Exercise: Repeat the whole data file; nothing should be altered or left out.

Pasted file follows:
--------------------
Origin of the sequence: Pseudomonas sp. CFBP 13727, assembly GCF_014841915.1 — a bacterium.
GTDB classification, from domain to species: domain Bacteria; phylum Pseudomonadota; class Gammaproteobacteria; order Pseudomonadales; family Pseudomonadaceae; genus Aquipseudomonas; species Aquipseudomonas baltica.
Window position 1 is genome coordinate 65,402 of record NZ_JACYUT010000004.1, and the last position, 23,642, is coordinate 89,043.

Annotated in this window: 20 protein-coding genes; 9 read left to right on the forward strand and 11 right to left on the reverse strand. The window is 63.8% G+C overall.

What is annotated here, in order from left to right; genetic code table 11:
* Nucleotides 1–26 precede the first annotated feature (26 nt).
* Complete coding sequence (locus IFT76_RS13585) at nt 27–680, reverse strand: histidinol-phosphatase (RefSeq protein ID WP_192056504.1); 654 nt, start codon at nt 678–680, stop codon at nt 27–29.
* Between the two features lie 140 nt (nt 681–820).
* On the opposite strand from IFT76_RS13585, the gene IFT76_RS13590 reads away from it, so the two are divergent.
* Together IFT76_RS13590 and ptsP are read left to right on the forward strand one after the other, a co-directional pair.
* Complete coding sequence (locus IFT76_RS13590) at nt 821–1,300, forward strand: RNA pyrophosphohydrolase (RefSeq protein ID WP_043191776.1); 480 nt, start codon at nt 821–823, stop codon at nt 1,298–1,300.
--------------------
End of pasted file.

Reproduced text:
Origin of the sequence: Pseudomonas sp. CFBP 13727, assembly GCF_014841915.1 — a bacterium.
GTDB classification, from domain to species: domain Bacteria; phylum Pseudomonadota; class Gammaproteobacteria; order Pseudomonadales; family Pseudomonadaceae; genus Aquipseudomonas; species Aquipseudomonas baltica.
Window position 1 is genome coordinate 65,402 of record NZ_JACYUT010000004.1, and the last position, 23,642, is coordinate 89,043.

Annotated in this window: 20 protein-coding genes; 9 read left to right on the forward strand and 11 right to left on the reverse strand. The window is 63.8% G+C overall.

What is annotated here, in order from left to right; genetic code table 11:
* Nucleotides 1–26 precede the first annotated feature (26 nt).
* Complete coding sequence (locus IFT76_RS13585) at nt 27–680, reverse strand: histidinol-phosphatase (RefSeq protein ID WP_192056504.1); 654 nt, start codon at nt 678–680, stop codon at nt 27–29.
* Between the two features lie 140 nt (nt 681–820).
* On the opposite strand from IFT76_RS13585, the gene IFT76_RS13590 reads away from it, so the two are divergent.
* Together IFT76_RS13590 and ptsP are read left to right on the forward strand one after the other, a co-directional pair.
* Complete coding sequence (locus IFT76_RS13590) at nt 821–1,300, forward strand: RNA pyrophosphohydrolase (RefSeq protein ID WP_043191776.1); 480 nt, start codon at nt 821–823, stop codon at nt 1,298–1,300.